I spoke to Mr. Hermant at luncheon about the glimpses we get in our department from Japanese industry. Because of their expertise, we very frequently get visiting Japanese industrial engineers. When you look at the process of copper making in Japan, you find that research has gone into it to the point where the whole process is automated, is computerized, in which not one BTU more is expended than necessary. Analysis is carried out so that the best possible conditions are used. There is constant feedback through the computer system. But when you go into one of our mills, you still find old foremen who look at something and say, "Now!" And then you cast.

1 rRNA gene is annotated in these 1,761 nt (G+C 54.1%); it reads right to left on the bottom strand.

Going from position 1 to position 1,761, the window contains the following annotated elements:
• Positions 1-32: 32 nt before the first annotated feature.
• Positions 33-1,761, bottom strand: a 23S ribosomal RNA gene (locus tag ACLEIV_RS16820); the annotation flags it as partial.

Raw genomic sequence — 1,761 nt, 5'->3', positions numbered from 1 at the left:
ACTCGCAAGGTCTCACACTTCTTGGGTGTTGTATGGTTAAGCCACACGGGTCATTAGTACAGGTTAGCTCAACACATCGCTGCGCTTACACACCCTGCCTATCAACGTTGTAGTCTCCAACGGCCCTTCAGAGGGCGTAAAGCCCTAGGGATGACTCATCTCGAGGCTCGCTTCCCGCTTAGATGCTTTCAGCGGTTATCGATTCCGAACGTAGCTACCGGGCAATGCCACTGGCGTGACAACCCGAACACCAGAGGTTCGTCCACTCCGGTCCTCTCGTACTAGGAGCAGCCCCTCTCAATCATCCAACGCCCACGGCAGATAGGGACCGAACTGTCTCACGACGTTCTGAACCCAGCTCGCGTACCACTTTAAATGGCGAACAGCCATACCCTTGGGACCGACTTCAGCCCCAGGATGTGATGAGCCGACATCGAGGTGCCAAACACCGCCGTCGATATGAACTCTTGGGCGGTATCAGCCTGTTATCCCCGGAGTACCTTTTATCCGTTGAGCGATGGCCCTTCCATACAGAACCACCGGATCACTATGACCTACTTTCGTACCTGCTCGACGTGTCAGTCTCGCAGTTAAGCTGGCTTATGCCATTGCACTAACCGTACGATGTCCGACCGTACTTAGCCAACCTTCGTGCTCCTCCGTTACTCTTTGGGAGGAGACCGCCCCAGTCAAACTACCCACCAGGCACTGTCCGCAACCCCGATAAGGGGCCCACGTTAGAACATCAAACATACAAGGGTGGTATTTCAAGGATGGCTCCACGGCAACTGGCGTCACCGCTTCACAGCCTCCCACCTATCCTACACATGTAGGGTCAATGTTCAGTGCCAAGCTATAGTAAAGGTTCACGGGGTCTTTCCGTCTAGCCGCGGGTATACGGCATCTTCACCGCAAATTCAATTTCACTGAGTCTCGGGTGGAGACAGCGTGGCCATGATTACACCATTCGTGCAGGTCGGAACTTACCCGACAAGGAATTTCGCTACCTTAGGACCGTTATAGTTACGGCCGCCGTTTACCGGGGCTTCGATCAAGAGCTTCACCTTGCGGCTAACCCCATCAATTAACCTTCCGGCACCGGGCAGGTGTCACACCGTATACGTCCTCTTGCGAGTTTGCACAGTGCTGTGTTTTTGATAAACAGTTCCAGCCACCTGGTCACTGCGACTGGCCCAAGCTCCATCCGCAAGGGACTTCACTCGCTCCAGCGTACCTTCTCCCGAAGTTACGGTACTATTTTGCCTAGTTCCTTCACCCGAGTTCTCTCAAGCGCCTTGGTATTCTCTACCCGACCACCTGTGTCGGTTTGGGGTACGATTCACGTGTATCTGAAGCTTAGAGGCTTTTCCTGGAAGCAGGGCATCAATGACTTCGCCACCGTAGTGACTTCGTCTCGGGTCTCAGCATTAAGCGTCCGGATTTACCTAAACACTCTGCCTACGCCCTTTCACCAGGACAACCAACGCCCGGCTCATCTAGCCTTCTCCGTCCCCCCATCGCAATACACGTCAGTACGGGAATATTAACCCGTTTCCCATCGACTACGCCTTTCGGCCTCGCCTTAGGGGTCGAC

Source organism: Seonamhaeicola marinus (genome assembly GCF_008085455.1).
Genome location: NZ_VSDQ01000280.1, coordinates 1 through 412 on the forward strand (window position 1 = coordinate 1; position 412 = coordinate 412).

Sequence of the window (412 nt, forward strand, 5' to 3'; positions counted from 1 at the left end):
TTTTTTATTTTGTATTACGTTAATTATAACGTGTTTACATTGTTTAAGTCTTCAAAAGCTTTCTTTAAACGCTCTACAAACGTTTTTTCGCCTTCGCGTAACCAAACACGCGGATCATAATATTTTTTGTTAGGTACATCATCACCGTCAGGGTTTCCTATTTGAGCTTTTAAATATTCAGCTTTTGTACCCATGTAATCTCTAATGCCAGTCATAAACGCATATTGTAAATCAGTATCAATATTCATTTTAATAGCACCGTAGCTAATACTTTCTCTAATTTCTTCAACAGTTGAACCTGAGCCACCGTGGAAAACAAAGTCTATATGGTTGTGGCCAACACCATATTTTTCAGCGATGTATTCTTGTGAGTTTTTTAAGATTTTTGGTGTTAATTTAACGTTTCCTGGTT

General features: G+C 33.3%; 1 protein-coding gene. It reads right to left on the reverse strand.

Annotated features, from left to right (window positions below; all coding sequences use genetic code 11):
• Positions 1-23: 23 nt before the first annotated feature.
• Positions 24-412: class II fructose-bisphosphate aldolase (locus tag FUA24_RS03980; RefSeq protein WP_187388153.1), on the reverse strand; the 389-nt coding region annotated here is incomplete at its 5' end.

Of course, that is not the optimal condition. And as energy becomes expensive, it becomes more and more difficult for Canadian producers to keep their competitive position. They come to us in the Metallurgy Department and say, "Can you computerize our process?" But they don't even have the base data. They have never bothered to find out what in fact goes in and out. The metabolism of their furnace is totally unknown. It is as if you took a very sick person into a hospital and said, "Operate!" when nobody knows what is wrong with him, nobody has done an X-ray, nobody has done any blood work.